“All I’m askin’ is for a little respect.” Since its release in 1967, The Queen of Soul’s Grammy-winning, saucy song has been enjoyed the world over. While the roots of the song were grounded in the women’s rights movement, Aretha Franklin must have relished that the anthem became, and to this day still is, a rallying cry for anyone who feels marginalized including because of their skin color or whom they choose to love. The song’s popularity could be attributed to its relatability. On a very basic level, doesn’t everyone want to feel respected? So why is it that so many people today don’t feel respected? What would our world look like if that were to change?
Do You Have A Respectful Workplace?
Because workplaces are often microcosms of the world at large, you’d be right to conclude disrespect may exist in your workplace. A respectful workplace means many different things to people, but most would agree a respectful workplace is a safe environment for all, free from harassment, bullying, discrimination, favoritism and incivility. Merely having anti-harassment and discrimination policies in your employee handbook probably isn’t enough. Establishing and growing a respectful workplace requires intentional actions initiated by leadership.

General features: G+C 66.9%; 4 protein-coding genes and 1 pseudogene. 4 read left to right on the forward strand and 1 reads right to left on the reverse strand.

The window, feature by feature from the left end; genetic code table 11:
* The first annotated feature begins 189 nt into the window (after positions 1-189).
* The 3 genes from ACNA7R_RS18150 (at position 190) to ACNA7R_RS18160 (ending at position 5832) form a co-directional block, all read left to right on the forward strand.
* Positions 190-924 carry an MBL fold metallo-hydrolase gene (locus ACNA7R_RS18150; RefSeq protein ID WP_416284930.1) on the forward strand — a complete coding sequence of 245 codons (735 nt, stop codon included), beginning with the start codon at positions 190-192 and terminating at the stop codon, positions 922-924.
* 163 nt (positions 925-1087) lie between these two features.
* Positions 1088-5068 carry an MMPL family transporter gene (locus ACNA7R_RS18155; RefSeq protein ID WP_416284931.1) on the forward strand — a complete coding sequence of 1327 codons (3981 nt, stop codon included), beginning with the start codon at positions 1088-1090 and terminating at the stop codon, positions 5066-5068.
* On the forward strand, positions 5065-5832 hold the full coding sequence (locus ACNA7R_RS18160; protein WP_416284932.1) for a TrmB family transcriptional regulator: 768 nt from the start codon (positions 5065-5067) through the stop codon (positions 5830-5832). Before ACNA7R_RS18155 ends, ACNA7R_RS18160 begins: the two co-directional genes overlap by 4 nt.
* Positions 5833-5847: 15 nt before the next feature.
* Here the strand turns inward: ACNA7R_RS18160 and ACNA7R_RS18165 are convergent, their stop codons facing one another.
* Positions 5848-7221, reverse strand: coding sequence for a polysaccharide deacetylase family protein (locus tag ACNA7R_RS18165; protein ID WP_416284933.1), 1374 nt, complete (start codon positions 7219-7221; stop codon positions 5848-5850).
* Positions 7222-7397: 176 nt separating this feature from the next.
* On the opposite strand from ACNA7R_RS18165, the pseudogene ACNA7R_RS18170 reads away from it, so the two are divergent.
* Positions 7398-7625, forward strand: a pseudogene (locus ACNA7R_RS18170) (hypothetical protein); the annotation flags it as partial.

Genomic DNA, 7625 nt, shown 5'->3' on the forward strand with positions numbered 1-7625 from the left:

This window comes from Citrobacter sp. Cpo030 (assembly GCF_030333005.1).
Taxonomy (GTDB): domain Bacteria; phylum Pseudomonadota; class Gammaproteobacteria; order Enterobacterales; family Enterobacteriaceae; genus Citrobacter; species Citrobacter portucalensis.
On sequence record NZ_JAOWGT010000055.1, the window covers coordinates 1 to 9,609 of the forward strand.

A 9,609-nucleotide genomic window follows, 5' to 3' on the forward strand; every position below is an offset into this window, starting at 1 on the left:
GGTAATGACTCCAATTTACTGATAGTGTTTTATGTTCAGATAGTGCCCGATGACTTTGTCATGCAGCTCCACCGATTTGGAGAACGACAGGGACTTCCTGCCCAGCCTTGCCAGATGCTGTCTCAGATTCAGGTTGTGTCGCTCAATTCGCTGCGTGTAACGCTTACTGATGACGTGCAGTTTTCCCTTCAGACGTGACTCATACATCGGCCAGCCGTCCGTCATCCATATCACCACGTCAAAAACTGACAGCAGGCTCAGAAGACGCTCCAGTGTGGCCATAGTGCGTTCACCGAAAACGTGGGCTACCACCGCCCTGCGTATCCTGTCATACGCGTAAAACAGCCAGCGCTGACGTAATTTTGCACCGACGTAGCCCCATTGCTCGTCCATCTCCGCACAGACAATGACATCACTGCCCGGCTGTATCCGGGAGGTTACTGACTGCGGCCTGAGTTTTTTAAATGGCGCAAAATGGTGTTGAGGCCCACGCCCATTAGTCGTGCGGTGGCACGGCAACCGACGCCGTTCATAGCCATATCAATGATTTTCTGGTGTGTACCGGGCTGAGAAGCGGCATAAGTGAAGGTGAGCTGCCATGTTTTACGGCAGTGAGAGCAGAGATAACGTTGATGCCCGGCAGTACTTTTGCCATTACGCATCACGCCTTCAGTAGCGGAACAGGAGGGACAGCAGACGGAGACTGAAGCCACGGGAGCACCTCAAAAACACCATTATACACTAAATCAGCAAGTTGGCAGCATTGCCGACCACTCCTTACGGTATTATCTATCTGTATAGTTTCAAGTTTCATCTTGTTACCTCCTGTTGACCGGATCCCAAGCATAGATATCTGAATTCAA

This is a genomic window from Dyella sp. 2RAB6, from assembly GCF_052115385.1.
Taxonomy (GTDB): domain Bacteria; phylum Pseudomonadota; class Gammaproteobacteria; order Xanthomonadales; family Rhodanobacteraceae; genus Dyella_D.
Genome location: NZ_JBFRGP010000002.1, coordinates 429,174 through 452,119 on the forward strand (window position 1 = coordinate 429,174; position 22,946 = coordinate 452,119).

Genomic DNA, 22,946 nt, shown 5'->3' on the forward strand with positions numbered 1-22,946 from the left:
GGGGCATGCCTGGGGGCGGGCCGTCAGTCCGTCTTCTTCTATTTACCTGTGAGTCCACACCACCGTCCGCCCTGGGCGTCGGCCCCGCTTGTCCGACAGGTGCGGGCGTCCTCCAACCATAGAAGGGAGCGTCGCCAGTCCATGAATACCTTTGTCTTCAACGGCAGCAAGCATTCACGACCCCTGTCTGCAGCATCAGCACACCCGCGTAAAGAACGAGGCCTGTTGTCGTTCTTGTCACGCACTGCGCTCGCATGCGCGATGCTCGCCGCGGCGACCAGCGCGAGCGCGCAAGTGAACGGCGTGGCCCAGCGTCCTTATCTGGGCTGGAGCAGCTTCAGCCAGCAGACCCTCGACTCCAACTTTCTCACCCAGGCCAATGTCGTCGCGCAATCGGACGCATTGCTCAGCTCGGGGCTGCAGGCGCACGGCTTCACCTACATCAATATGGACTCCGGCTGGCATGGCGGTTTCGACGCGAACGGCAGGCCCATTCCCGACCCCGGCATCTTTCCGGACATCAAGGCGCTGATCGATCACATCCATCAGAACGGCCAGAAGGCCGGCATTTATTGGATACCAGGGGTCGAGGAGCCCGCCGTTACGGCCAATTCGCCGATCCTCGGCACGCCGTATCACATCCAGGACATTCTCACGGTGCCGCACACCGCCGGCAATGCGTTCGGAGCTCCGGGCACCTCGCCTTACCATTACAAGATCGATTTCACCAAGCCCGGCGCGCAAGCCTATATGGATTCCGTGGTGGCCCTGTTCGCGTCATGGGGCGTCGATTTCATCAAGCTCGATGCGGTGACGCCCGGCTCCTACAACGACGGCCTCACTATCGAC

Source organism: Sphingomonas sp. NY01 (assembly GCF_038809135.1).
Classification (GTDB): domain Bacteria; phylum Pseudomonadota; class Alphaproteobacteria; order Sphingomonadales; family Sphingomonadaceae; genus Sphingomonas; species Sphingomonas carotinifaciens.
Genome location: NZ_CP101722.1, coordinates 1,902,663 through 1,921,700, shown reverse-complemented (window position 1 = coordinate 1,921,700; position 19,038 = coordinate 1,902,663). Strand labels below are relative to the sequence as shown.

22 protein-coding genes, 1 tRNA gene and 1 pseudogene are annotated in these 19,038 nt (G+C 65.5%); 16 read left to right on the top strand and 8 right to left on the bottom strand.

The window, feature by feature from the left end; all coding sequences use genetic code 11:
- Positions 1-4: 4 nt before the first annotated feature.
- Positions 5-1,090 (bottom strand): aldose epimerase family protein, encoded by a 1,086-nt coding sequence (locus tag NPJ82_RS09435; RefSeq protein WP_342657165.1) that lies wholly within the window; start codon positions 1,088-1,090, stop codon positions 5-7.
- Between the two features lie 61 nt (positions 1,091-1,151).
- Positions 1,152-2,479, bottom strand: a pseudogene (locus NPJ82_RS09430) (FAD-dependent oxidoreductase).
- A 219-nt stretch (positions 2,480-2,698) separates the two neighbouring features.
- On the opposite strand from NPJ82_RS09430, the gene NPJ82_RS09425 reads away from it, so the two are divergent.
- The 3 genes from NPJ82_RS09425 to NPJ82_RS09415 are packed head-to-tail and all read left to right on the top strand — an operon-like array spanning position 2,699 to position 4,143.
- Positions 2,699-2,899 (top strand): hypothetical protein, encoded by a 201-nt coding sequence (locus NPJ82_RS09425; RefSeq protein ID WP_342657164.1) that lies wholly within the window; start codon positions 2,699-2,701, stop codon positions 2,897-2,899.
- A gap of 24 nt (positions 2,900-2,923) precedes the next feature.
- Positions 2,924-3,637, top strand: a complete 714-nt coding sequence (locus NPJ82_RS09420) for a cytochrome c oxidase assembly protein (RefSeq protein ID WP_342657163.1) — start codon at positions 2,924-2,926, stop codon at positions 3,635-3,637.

Where Do I Start?
A respectful workplace permeates throughout a company. Valuing and treating employees fairly should be seen in company culture, core values, benefit offerings, company policies and compensation practices.
Executive buy-in matters immensely to a company’s ability to establish a respectable workplace. Employees typically emulate what they see from above. Here are some ways in which leadership can foster a respectful corporate culture:
- Encourage diverse teams and committees recognizing that a wide range of values and ideas often results in innovative solutions and outcomes.
- Understand that conflicts and mistakes will occur in the workplace, and take responsibility for your mistakes. Practice self-restraint, focusing on the end objective and alternative approaches when things don’t go as planned.
- Give others the benefit of the doubt, resisting the urge to act on negative assumptions about others’ intentions.
- Understand situations that make you angry and frustrated so you can recognize and respond more appropriately to “trigger” situations.
- Don’t get caught up in office gossip or politics in day-to-day interactions.
- Do your part to engage in outreach to minorities, veterans, the disabled and other underrepresented classes of people.
- Remember the Golden Rule. Treat others as you want to be treated.
You cannot have a conversation about corporate culture without mentioning core values. A company’s core values are its guiding principles at the heart of every business interaction and decision. Core values state to the world who you are, what you stand for and how you conduct yourself. Every employee in your organization should know your core values, because they read them in your employee handbook and on your website and live them every day at work. They don’t have to be earth-shatteringly stated. In fact, simple may be better. To articulate your core value concerning respectability in the workplace, consider:
- Treat Others with Respect.
- Compassion Towards Others.
- Act with Integrity.
- Be Admirable.
It doesn’t matter how you say it, but that you do and live by it.